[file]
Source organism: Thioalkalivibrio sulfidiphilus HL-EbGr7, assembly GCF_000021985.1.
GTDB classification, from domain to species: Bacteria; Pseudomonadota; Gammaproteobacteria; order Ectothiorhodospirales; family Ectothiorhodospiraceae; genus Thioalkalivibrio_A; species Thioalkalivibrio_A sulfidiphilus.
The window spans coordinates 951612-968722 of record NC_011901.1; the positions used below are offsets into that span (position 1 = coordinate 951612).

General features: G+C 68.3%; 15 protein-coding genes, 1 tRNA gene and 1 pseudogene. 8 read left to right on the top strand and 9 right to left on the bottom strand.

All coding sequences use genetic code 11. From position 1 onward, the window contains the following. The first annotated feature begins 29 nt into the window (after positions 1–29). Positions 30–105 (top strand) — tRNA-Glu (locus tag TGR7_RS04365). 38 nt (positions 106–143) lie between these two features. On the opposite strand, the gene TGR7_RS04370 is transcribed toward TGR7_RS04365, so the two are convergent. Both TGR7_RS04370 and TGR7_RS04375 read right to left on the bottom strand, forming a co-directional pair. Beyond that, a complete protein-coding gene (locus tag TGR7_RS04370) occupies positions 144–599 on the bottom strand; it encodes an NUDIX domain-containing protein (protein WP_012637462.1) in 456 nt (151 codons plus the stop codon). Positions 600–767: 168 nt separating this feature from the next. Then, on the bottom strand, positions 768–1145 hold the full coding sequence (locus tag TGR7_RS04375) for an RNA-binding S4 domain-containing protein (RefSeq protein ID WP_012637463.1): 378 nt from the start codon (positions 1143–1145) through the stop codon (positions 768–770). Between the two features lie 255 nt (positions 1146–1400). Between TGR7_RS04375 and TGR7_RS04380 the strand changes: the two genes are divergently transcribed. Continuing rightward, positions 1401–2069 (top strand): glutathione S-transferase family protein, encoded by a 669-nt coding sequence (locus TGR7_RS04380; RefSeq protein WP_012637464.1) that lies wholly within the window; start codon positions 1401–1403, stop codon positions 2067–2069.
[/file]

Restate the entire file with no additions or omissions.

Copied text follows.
Source organism: Thioalkalivibrio sulfidiphilus HL-EbGr7, assembly GCF_000021985.1.
GTDB classification, from domain to species: Bacteria; Pseudomonadota; Gammaproteobacteria; order Ectothiorhodospirales; family Ectothiorhodospiraceae; genus Thioalkalivibrio_A; species Thioalkalivibrio_A sulfidiphilus.
The window spans coordinates 951612-968722 of record NC_011901.1; the positions used below are offsets into that span (position 1 = coordinate 951612).

General features: G+C 68.3%; 15 protein-coding genes, 1 tRNA gene and 1 pseudogene. 8 read left to right on the top strand and 9 right to left on the bottom strand.

All coding sequences use genetic code 11. From position 1 onward, the window contains the following. The first annotated feature begins 29 nt into the window (after positions 1–29). Positions 30–105 (top strand) — tRNA-Glu (locus tag TGR7_RS04365). 38 nt (positions 106–143) lie between these two features. On the opposite strand, the gene TGR7_RS04370 is transcribed toward TGR7_RS04365, so the two are convergent. Both TGR7_RS04370 and TGR7_RS04375 read right to left on the bottom strand, forming a co-directional pair. Beyond that, a complete protein-coding gene (locus tag TGR7_RS04370) occupies positions 144–599 on the bottom strand; it encodes an NUDIX domain-containing protein (protein WP_012637462.1) in 456 nt (151 codons plus the stop codon). Positions 600–767: 168 nt separating this feature from the next. Then, on the bottom strand, positions 768–1145 hold the full coding sequence (locus tag TGR7_RS04375) for an RNA-binding S4 domain-containing protein (RefSeq protein ID WP_012637463.1): 378 nt from the start codon (positions 1143–1145) through the stop codon (positions 768–770). Between the two features lie 255 nt (positions 1146–1400). Between TGR7_RS04375 and TGR7_RS04380 the strand changes: the two genes are divergently transcribed. Continuing rightward, positions 1401–2069 (top strand): glutathione S-transferase family protein, encoded by a 669-nt coding sequence (locus TGR7_RS04380; RefSeq protein WP_012637464.1) that lies wholly within the window; start codon positions 1401–1403, stop codon positions 2067–2069.